Beltre leaves Red Sox to be with wife
The Red Sox third baseman - and most consistent player in 2010 - left Boston for Los Angeles before Friday night's game against the New York Yankees to be with his wife Sandra, who was about to give birth to their third child.
Manager Terry Francona doesn't expect him back for any part of the season-ending three-game series, and Francona doesn't even know if Beltre ever will wear a Red Sox uniform again.
Coming off a mediocre 2009 with Seattle, Beltre signed a one-year contract as a free agent with Boston, hoping to boost his chances for a lucrative, long-term deal after this season. The Red Sox, unsure if Beltre would rebound from his .265 batting average with eight homers and 44 RBI for the Mariners, didn't want to make a multi-year commitment.
''He was pretty honest about what he was doing here,'' Francona said before Friday's game. ''He was coming on kind of a make-good (deal). He made pretty good. It worked out for everybody.''
Francona said he'd like Beltre to return, but doesn't know what will happen.
Beltre played 154 games, many of them with a hamstring injury, hit 28 homers with 102 RBI and leads the Red Sox with a .321 batting average. He took over the third-base job from Mike Lowell, who hit .290 with 17 homers and 75 RBI last year. The Red Sox worked out an offseason trade that would have sent Lowell to Texas, but it fell apart because of a thumb injury that required surgery.
Beltre played sparingly until first baseman Kevin Youkilis was lost for the season with a thumb injury. Youkilis played his last game on Aug. 2 and Lowell's been Boston's primary first baseman since then. He was in the cleanup spot Friday night, entering the day with a .231 average, five homers and 24 RBI.
Lowell plans to retire after this season, and the Red Sox will honor him before Saturday's game at ''Thanks, Mike Day.''
''When he first came here, (he was) very stabilizing,'' Francona said. '''07 was kind of the culmination of it. What he did in the World Series - regardless of whether he was the MVP or not - what he did was pretty special.''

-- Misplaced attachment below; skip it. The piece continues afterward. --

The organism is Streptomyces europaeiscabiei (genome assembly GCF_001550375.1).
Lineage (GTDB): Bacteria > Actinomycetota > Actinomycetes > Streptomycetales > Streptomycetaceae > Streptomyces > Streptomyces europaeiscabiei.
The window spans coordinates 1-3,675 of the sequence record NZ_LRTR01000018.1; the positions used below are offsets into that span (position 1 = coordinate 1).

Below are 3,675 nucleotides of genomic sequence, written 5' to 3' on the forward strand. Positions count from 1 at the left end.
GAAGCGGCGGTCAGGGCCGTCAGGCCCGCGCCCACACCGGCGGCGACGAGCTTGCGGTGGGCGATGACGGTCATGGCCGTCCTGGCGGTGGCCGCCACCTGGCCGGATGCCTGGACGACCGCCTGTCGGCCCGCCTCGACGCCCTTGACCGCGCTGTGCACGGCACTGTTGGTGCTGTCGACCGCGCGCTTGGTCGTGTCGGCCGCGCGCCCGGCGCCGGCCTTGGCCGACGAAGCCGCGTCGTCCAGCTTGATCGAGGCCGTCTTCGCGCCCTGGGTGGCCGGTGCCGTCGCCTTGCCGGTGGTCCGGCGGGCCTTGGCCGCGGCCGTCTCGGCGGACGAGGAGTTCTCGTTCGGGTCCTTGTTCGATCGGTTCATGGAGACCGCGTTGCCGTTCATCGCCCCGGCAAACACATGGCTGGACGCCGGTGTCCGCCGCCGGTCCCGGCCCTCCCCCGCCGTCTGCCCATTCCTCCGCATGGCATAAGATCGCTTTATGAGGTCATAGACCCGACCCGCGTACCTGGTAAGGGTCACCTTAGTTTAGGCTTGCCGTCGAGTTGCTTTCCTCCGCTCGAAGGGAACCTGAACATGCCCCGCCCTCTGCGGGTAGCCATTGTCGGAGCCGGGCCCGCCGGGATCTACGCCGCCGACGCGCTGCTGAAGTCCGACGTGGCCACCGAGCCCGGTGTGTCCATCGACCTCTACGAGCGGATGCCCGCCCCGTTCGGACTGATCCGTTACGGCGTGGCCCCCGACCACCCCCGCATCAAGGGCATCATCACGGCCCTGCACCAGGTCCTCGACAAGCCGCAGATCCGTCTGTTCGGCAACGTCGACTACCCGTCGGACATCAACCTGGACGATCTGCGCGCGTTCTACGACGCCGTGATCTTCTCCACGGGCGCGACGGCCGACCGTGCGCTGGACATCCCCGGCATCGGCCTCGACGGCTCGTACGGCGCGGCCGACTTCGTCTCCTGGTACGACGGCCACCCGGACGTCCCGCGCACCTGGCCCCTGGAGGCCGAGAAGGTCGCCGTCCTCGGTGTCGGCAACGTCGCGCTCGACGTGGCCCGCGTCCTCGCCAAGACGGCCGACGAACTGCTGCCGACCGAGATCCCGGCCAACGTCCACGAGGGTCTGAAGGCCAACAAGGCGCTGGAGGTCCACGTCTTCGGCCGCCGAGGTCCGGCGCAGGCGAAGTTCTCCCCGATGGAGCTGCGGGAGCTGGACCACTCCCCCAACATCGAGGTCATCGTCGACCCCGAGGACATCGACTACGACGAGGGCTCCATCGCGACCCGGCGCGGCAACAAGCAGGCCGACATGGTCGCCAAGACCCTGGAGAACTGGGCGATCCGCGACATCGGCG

Yankees manager Joe Girardi was a catcher for New York in 1998 when Lowell was called up to the majors for the first time with them.
''When he got called up with the Yankees (I was) just thinking, what a great kid, a guy with a lot of heart that was eager to learn, and he struck me as a special guy,'' Girardi said. ''Not only has he been a special guy in his career, he's been a special player, and I think that people in Boston fell in love with this guy because of the total package you get when you see Mike Lowell.''
If Beltre leaves, the Red Sox will need another third baseman, but Francona was impressed by what he gave the team even though it failed to reach the playoffs.
''The first month of the season, every time he saw me he thought he wasn't playing, so he kind of avoided me,'' Francona said. ''You kind of have to get to know him a little bit, but once that happened he became more vocal in the dugout. He became a leader on the field. If you ask everybody down there (in the clubhouse), they love him, myself included.
''He took some of the most ferocious hacks you've ever seen. He'd square up balls. He ran every ball out. He's a treat, very accountable.''
But on Friday, Beltre headed to Los Angeles. On Saturday, the man he replaced at third base will be in the spotlight.
Somehow, Lowell's still in Boston after nearly being traded and will be in the lineup after spending most of the season on the bench.
''It's Mike Lowell Day, right?'' Francona said. ''He's playing. If they give out bobbleheads, he's definitely playing.''